Colorado Rep. under fire after former staffer files lawsuit; alleges improper use of staff

Doug Lamborn
Posted at 8:45 PM, May 14, 2021

COLORADO SPRINGS, Colo. (KMGH) — Republican U.S. Congressman Doug Lamborn is under fire for several allegations in a new lawsuit, including forcing staff members to buy his family Christmas gifts, helping him move furniture into a vacation home, and flaunting COVID-19 safety protocols.

“Not only does it look bad, it’s a violation of the congressional ethics rules,” said longtime Republican lobbyist and consultant Steve Durham.

In one e-mail obtained by Denver7, a Lamborn staff member writes, "Team – I am leaving now to run errands for Mrs. Lamborn, then I will take my lunch hour."

Another e-mail says, "…we were able to get a gift certificate for the Kennedy Center… $10 from each of us will give [the Lamborn’s] flexibility deciding what they want to attend."

“There’s no question the use of staff for personal gain is forbidden and smacks of corruption,” Durham said.

Durham believes this could spell trouble for the eight-term congressman, even in Colorado’s 5th Congressional district, which is traditionally a Republican stronghold.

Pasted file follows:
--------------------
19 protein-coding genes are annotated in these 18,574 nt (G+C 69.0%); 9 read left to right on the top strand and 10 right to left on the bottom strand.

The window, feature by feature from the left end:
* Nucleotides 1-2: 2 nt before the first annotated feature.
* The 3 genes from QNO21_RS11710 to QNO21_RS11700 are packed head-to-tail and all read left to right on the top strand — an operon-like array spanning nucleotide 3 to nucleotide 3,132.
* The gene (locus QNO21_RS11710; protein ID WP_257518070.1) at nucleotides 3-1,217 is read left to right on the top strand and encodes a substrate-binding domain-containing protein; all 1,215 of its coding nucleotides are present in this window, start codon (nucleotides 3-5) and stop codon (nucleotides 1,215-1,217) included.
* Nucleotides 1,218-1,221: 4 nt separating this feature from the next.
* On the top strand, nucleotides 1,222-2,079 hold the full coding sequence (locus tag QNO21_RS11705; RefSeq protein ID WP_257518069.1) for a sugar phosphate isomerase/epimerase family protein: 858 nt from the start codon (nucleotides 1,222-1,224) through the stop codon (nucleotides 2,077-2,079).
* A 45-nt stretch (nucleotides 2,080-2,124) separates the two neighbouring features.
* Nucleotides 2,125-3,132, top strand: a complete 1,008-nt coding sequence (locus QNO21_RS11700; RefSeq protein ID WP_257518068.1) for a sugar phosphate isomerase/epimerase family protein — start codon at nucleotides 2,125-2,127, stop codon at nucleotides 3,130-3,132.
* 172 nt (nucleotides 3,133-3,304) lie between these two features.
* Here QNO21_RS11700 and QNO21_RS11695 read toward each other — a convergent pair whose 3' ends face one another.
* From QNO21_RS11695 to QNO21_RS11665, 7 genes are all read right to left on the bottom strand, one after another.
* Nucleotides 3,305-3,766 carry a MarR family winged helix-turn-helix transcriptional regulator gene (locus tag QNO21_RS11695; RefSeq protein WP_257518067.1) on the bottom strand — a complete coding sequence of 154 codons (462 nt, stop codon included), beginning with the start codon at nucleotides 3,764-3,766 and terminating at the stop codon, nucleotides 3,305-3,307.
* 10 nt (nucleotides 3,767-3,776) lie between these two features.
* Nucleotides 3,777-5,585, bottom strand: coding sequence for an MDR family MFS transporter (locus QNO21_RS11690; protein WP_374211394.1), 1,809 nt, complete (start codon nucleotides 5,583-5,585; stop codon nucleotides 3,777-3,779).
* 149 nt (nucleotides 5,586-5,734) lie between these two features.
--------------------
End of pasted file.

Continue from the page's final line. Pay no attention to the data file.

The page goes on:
“It makes him very vulnerable to a primary,” Durham said.

The lawsuit also alleges Lamborn allowed his son to sleep in a storage space in the basement of the U.S. Capitol building for weeks. It also claims Lamborn exposed his staff to the coronavirus by ignoring U.S. House rules and alleges he had an overall ‘reckless handling’ of COVID-19 protocols.

Many on Lamborn’s staff did contract the virus in the fall of 2020.

“It’s significant, but it doesn’t smack of corruption like the use of staff for personal gain,” Durham said. "The lawsuit goes on to say Lamborn’s staff helped his wife with telecom calls to family, picked up personal mail at his residence and spent lunch preparing mailers for the campaign.

“That’s not what they get paid for,” Durham said. “They’re government employees.”

Durham said this could lead to a censure of the congressman or other consequences, which could possibly put him in a tough primary battle if another Republican were to show interest and run against Lamborn.

“The hardest job in the United States is to defeat an incumbent member of Congress,” Durham said. “But frankly, I think it would be bad for the party to reelect someone to Congress who’s demonstrated a complete disregard for the ethics rules.”

This story originally reported by Russell Haythorn on